cotsw 018

1 comment:

Glenn Borchardt said...

Comments from Bill and my response:

GB: "You are about the only person who thinks that gravitation does not involve acceleration."

BW: You misunderstood my statement. Gravity produces acceleration, but it is not *identical* to the acceleration produced by two objects colliding, as Einstein would have it. Gravity is *radiant* and therefore has non-parallel lines of force (matter in motion).

[GB: Do not think that I did. Gravitation is produced by two objects colliding as per our Neomechanical Gravitation Theory (NGT). In the case of NGT, we hypothesize that gravitation is produced when aether pressure (collisions) is greater on one side of a microcosm than the other—similar to the deterministic theory proposed by the younger Newton. As far as I am aware, Einstein never considered gravitation to be the result of a collision. His “gravitational field” was immaterial. The elder Newton refuted the push theory, adopting the pull theory, which was better suited to the solipsism of the times.]

BW: For example, if I push a yardstick in the middle, it accelerates by Newton's law. However, gravity will "pull" on all points of the yardstick at different angles relative to the gravitational mass. So, the effects of the two accelerations are not identical and the causes are distinct.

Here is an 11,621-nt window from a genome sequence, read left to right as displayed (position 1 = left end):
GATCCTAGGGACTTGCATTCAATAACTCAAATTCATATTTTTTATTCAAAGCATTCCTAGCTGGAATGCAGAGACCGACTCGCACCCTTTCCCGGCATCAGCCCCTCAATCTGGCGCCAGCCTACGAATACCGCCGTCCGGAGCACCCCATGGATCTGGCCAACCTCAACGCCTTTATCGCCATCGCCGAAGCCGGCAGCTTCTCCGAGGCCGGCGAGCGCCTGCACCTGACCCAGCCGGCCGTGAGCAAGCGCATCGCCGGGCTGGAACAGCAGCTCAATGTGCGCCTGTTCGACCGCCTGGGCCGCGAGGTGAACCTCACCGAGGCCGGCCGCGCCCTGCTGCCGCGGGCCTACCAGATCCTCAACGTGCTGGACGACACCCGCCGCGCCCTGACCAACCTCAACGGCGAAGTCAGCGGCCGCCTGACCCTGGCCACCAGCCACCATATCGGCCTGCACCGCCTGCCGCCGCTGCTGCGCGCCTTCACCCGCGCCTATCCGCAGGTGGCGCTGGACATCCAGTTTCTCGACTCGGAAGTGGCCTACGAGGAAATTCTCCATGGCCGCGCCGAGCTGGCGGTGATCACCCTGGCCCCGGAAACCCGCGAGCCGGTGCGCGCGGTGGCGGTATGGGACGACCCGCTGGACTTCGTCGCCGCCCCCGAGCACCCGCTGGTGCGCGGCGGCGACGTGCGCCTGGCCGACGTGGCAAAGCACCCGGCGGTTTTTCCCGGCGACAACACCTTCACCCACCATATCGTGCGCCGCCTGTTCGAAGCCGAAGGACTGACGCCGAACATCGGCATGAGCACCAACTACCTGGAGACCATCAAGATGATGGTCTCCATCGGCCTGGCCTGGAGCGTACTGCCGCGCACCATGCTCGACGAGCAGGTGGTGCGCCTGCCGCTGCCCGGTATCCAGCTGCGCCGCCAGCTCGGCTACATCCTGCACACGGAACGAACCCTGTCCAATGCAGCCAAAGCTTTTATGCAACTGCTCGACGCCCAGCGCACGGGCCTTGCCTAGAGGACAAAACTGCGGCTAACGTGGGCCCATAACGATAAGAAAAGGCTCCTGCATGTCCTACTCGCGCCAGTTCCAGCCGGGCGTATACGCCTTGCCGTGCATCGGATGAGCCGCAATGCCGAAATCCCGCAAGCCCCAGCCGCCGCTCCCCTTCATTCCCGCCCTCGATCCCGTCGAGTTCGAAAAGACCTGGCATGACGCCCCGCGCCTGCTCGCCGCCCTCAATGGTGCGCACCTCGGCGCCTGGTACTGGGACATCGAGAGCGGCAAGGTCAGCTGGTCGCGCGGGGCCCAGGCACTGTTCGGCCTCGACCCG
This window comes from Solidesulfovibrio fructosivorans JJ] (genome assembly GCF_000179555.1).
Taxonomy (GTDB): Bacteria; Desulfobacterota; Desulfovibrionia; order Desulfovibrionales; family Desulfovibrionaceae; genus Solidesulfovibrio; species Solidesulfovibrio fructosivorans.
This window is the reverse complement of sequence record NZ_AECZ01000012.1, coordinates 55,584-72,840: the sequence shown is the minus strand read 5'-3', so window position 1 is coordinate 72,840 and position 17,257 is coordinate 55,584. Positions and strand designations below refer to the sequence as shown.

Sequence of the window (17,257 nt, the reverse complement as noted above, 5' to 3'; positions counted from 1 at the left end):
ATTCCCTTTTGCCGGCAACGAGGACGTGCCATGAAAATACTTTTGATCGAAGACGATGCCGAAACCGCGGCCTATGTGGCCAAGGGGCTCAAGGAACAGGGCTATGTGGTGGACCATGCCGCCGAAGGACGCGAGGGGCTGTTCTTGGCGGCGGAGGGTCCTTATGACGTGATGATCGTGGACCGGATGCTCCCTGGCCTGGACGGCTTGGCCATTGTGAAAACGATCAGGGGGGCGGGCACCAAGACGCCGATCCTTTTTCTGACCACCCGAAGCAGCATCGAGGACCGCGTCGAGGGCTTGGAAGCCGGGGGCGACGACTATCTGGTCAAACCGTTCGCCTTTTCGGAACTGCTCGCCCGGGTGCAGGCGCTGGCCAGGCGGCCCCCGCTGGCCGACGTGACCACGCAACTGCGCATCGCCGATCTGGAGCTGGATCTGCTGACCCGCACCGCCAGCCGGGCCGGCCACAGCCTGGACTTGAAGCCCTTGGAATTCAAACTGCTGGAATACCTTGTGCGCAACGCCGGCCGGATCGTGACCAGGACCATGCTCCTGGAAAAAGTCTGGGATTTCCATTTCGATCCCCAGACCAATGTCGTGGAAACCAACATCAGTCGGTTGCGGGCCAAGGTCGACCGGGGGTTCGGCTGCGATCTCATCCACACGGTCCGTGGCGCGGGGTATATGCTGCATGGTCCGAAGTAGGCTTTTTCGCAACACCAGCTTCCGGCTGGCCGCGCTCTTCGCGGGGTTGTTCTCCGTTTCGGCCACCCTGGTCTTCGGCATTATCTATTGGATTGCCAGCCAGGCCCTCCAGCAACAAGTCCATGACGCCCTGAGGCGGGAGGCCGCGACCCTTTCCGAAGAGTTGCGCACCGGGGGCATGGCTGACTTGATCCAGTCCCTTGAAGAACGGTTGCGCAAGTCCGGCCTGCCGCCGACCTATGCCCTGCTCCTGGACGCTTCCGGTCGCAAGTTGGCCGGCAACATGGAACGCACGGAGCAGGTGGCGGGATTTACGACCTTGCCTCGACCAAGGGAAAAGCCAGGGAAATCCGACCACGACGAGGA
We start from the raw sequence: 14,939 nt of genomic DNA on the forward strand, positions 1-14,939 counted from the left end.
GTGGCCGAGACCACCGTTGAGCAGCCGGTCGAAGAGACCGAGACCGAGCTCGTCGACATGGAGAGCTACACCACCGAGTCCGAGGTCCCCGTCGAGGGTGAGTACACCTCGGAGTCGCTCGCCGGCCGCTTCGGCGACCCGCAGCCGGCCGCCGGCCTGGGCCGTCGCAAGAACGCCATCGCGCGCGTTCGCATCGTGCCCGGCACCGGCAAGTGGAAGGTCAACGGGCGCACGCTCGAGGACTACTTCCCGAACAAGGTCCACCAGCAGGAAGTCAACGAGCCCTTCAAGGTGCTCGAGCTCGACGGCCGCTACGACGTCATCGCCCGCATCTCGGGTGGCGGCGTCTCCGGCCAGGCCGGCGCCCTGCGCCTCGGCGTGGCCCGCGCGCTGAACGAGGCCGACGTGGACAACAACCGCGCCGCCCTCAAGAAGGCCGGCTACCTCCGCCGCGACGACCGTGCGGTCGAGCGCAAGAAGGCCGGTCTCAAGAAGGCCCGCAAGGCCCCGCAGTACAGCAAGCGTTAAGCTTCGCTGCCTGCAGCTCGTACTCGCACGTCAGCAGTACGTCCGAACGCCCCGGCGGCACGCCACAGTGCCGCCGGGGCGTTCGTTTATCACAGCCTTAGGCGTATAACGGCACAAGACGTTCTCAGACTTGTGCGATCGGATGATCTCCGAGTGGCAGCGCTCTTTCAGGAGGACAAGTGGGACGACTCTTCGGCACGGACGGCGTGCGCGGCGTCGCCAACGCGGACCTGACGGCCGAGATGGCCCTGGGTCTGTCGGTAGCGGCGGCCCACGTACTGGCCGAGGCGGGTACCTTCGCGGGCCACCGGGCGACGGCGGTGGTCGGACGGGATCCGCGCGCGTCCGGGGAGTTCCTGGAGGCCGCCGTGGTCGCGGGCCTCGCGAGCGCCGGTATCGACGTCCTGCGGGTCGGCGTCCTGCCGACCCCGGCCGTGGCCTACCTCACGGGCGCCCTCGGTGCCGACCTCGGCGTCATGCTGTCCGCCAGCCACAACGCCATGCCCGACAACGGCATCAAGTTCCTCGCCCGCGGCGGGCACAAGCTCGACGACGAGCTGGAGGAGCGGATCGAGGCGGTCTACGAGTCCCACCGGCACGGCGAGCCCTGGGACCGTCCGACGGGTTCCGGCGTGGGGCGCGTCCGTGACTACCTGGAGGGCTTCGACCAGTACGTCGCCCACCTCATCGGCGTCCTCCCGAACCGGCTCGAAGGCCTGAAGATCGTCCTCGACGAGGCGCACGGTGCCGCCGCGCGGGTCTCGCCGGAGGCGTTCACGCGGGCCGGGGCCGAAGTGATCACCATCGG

[GB: You must be joking. There are no true pulls in nature. NGT never claims that any two accelerations are identical.]

GB: "What is the point of writing that 'the effects of the law of gravity are always identical'?"

BW: The inverse-square law applies to all objects, producing the same "effect", even if the variables are different. I'm not disputing your proposition that all objects are distinct in some way, only disputing your assertion that "all events [causes] are 'similar', not 'identical' ..."

[GB: Glad to see that you agree that no two microcosms are alike: there go your finite particles without anything in them.]

GB: "Certainly, no two folks falling off a cliff will suffer identical injuries."

BW: They *have to* land at different places, so the "effect" of hitting the ground is similar, not identical. But, the effect of their falling (rather than rising) will always comply with the cause of their falling, as specified in the gravitational law, which is identical for each of them.


Borchardt, Glenn, and Puetz, Stephen J. , 2012, Neomechanical gravitation theory ( http://www.worldsci.org/pdf/abstracts/abstracts_6529.pdf ), in Volk, G., Proceedings of the Natural Philosophy Alliance, 19th Conference of the NPA, 25-28 July: Albuquerque, NM, Natural Philosophy Alliance, Mt. Airy, MD, v. 9, p. 53-58.

Newton, Isaac, 1718, Opticks or, a treatise of the reflections, refractions, inflections and colours of light. The second edition, with additions. By Sir Isaac Newton (Second ed.): London, Printed for W. and J. Innys, printers to the Royal Society, 382 p.